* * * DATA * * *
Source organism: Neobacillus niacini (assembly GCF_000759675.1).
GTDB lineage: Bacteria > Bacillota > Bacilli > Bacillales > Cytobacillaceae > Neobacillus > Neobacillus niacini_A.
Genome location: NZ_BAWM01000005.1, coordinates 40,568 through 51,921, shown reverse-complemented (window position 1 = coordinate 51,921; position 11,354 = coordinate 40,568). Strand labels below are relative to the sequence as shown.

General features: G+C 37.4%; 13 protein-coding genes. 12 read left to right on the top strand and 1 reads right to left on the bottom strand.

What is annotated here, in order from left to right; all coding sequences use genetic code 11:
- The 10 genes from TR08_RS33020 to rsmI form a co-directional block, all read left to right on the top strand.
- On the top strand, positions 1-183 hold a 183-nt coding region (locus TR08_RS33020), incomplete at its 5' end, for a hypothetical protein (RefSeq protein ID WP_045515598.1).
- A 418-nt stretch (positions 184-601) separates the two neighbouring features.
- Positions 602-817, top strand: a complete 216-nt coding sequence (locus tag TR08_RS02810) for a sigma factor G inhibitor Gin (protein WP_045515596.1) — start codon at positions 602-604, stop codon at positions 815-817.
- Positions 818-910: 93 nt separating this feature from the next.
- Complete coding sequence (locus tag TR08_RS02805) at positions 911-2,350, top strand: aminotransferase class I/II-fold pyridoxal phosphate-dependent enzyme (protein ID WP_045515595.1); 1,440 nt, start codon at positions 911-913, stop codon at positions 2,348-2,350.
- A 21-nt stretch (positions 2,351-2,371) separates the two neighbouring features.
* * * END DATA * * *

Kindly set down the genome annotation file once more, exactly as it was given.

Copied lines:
Source organism: Neobacillus niacini (assembly GCF_000759675.1).
GTDB lineage: Bacteria > Bacillota > Bacilli > Bacillales > Cytobacillaceae > Neobacillus > Neobacillus niacini_A.
Genome location: NZ_BAWM01000005.1, coordinates 40,568 through 51,921, shown reverse-complemented (window position 1 = coordinate 51,921; position 11,354 = coordinate 40,568). Strand labels below are relative to the sequence as shown.

General features: G+C 37.4%; 13 protein-coding genes. 12 read left to right on the top strand and 1 reads right to left on the bottom strand.

What is annotated here, in order from left to right; all coding sequences use genetic code 11:
- The 10 genes from TR08_RS33020 to rsmI form a co-directional block, all read left to right on the top strand.
- On the top strand, positions 1-183 hold a 183-nt coding region (locus TR08_RS33020), incomplete at its 5' end, for a hypothetical protein (RefSeq protein ID WP_045515598.1).
- A 418-nt stretch (positions 184-601) separates the two neighbouring features.
- Positions 602-817, top strand: a complete 216-nt coding sequence (locus tag TR08_RS02810) for a sigma factor G inhibitor Gin (protein WP_045515596.1) — start codon at positions 602-604, stop codon at positions 815-817.
- Positions 818-910: 93 nt separating this feature from the next.
- Complete coding sequence (locus tag TR08_RS02805) at positions 911-2,350, top strand: aminotransferase class I/II-fold pyridoxal phosphate-dependent enzyme (protein ID WP_045515595.1); 1,440 nt, start codon at positions 911-913, stop codon at positions 2,348-2,350.
- A 21-nt stretch (positions 2,351-2,371) separates the two neighbouring features.